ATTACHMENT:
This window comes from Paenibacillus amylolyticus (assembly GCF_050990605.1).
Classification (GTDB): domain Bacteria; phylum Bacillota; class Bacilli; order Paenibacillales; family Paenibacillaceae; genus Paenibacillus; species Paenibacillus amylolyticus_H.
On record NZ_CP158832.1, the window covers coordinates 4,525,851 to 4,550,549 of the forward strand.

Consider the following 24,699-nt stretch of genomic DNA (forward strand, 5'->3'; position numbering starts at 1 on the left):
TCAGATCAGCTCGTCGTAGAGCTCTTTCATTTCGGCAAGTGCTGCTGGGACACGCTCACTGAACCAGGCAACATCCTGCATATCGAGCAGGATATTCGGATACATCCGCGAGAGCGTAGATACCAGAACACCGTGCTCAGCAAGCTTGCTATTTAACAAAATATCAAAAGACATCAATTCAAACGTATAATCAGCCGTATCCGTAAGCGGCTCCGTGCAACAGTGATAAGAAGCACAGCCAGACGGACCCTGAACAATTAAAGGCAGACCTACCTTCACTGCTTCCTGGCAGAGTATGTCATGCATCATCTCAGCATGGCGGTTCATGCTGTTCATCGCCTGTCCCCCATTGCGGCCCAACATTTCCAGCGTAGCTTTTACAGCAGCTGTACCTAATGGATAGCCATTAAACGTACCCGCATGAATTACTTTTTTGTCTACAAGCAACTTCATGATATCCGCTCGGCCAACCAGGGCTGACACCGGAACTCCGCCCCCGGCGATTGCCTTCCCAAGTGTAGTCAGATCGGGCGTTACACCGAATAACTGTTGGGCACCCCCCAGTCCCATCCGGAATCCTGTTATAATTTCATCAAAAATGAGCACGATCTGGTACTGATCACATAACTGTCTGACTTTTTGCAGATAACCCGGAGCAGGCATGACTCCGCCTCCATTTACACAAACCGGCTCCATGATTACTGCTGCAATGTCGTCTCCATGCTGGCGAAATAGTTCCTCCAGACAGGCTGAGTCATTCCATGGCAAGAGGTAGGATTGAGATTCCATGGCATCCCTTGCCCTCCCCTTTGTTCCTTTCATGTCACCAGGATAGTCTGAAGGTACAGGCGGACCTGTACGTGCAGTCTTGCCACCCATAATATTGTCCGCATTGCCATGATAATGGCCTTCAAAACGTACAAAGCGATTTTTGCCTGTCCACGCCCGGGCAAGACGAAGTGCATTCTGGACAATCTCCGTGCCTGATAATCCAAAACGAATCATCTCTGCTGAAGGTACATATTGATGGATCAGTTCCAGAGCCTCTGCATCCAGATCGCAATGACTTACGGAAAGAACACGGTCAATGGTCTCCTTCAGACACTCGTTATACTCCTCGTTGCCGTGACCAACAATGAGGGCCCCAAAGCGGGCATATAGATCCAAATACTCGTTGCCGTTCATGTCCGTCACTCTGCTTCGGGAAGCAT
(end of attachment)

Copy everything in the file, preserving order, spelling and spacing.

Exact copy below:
This window comes from Paenibacillus amylolyticus (assembly GCF_050990605.1).
Classification (GTDB): domain Bacteria; phylum Bacillota; class Bacilli; order Paenibacillales; family Paenibacillaceae; genus Paenibacillus; species Paenibacillus amylolyticus_H.
On record NZ_CP158832.1, the window covers coordinates 4,525,851 to 4,550,549 of the forward strand.

Consider the following 24,699-nt stretch of genomic DNA (forward strand, 5'->3'; position numbering starts at 1 on the left):
TCAGATCAGCTCGTCGTAGAGCTCTTTCATTTCGGCAAGTGCTGCTGGGACACGCTCACTGAACCAGGCAACATCCTGCATATCGAGCAGGATATTCGGATACATCCGCGAGAGCGTAGATACCAGAACACCGTGCTCAGCAAGCTTGCTATTTAACAAAATATCAAAAGACATCAATTCAAACGTATAATCAGCCGTATCCGTAAGCGGCTCCGTGCAACAGTGATAAGAAGCACAGCCAGACGGACCCTGAACAATTAAAGGCAGACCTACCTTCACTGCTTCCTGGCAGAGTATGTCATGCATCATCTCAGCATGGCGGTTCATGCTGTTCATCGCCTGTCCCCCATTGCGGCCCAACATTTCCAGCGTAGCTTTTACAGCAGCTGTACCTAATGGATAGCCATTAAACGTACCCGCATGAATTACTTTTTTGTCTACAAGCAACTTCATGATATCCGCTCGGCCAACCAGGGCTGACACCGGAACTCCGCCCCCGGCGATTGCCTTCCCAAGTGTAGTCAGATCGGGCGTTACACCGAATAACTGTTGGGCACCCCCCAGTCCCATCCGGAATCCTGTTATAATTTCATCAAAAATGAGCACGATCTGGTACTGATCACATAACTGTCTGACTTTTTGCAGATAACCCGGAGCAGGCATGACTCCGCCTCCATTTACACAAACCGGCTCCATGATTACTGCTGCAATGTCGTCTCCATGCTGGCGAAATAGTTCCTCCAGACAGGCTGAGTCATTCCATGGCAAGAGGTAGGATTGAGATTCCATGGCATCCCTTGCCCTCCCCTTTGTTCCTTTCATGTCACCAGGATAGTCTGAAGGTACAGGCGGACCTGTACGTGCAGTCTTGCCACCCATAATATTGTCCGCATTGCCATGATAATGGCCTTCAAAACGTACAAAGCGATTTTTGCCTGTCCACGCCCGGGCAAGACGAAGTGCATTCTGGACAATCTCCGTGCCTGATAATCCAAAACGAATCATCTCTGCTGAAGGTACATATTGATGGATCAGTTCCAGAGCCTCTGCATCCAGATCGCAATGACTTACGGAAAGAACACGGTCAATGGTCTCCTTCAGACACTCGTTATACTCCTCGTTGCCGTGACCAACAATGAGGGCCCCAAAGCGGGCATATAGATCCAAATACTCGTTGCCGTTCATGTCCGTCACTCTGCTTCGGGAAGCAT